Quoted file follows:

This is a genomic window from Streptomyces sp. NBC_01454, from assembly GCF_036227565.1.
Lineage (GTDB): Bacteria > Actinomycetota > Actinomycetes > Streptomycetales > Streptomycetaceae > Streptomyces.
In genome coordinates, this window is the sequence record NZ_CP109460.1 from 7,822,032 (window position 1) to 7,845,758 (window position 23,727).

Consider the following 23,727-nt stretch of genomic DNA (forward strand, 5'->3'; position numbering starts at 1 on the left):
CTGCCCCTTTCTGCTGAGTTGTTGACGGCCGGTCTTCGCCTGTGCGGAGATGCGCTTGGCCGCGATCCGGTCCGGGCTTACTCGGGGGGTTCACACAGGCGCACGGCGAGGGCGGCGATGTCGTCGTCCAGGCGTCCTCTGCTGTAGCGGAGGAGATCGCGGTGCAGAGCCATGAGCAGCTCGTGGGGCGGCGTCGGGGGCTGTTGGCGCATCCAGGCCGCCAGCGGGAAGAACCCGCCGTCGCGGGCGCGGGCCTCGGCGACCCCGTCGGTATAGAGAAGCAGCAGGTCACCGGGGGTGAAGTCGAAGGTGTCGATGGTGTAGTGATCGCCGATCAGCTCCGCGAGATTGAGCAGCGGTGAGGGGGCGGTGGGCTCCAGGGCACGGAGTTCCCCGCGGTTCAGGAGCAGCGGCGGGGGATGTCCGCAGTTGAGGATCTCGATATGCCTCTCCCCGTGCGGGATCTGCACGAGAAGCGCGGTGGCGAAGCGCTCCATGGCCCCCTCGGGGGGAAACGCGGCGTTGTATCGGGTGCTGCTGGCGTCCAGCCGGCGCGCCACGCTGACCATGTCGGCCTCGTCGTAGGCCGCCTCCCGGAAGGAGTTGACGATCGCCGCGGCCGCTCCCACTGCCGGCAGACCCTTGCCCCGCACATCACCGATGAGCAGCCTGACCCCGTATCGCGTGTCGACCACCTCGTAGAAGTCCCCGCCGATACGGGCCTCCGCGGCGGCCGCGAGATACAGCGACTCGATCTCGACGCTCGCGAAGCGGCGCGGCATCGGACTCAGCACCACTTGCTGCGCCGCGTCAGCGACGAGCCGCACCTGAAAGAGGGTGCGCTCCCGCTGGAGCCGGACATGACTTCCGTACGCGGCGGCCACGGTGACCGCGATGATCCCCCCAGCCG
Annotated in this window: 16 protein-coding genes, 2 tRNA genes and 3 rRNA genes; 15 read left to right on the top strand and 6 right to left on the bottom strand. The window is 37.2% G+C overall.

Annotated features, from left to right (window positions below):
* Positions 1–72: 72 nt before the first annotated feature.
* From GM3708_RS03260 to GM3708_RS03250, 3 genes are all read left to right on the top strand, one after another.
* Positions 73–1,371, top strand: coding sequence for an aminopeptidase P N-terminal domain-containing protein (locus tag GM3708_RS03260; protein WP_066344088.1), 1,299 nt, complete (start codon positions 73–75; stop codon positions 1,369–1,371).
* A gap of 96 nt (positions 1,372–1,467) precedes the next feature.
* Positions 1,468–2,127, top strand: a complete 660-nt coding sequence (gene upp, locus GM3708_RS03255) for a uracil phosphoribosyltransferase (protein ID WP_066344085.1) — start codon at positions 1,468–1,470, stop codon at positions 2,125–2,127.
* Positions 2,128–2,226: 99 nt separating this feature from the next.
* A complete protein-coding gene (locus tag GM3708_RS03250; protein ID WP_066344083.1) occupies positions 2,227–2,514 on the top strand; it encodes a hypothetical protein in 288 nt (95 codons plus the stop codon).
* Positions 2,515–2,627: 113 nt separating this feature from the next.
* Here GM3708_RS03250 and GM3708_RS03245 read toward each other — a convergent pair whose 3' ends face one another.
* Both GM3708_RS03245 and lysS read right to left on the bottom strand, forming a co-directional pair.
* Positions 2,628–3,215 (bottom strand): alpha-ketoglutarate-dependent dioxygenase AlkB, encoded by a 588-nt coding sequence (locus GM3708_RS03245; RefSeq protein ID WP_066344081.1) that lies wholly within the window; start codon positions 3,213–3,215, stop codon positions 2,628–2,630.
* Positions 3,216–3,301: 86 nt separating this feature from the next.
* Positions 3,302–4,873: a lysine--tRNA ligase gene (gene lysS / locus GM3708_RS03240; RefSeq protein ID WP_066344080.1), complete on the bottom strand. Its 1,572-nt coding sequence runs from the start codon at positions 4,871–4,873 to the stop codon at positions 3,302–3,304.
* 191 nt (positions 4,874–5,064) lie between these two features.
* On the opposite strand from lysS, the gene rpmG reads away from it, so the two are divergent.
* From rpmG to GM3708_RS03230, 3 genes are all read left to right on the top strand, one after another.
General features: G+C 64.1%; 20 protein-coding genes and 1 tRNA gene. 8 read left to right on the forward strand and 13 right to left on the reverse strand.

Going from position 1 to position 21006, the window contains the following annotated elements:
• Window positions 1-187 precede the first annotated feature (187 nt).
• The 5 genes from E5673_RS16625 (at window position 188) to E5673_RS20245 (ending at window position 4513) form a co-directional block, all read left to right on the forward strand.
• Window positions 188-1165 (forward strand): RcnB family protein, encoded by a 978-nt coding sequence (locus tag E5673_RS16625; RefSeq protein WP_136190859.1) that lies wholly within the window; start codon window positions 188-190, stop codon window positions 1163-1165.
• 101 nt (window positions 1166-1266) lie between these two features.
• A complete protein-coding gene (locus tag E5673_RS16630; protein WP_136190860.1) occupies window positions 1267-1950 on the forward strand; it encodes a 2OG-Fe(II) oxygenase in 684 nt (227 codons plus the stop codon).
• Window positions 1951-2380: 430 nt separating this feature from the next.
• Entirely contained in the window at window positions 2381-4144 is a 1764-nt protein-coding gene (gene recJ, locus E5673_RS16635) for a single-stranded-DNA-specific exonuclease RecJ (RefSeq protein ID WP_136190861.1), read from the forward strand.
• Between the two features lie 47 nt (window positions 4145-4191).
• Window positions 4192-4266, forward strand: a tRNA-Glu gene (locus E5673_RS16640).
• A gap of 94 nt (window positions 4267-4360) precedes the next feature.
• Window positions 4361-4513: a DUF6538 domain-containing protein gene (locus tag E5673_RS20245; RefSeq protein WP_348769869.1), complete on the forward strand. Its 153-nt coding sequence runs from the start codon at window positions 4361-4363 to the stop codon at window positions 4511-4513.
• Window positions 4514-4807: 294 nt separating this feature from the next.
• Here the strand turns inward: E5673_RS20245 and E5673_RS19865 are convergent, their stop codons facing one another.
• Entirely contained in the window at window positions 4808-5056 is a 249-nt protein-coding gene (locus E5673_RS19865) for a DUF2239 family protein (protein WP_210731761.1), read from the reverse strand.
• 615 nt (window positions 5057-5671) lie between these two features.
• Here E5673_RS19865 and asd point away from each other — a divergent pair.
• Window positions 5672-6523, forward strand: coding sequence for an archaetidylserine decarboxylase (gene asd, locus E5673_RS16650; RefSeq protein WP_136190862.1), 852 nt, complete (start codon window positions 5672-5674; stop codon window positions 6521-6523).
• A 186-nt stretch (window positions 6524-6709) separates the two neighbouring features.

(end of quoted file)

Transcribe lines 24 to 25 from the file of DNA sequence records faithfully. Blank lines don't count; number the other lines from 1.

General features: G+C 64.1%; 20 protein-coding genes and 1 tRNA gene. 8 read left to right on the forward strand and 13 right to left on the reverse strand.

Going from position 1 to position 21006, the window contains the following annotated elements: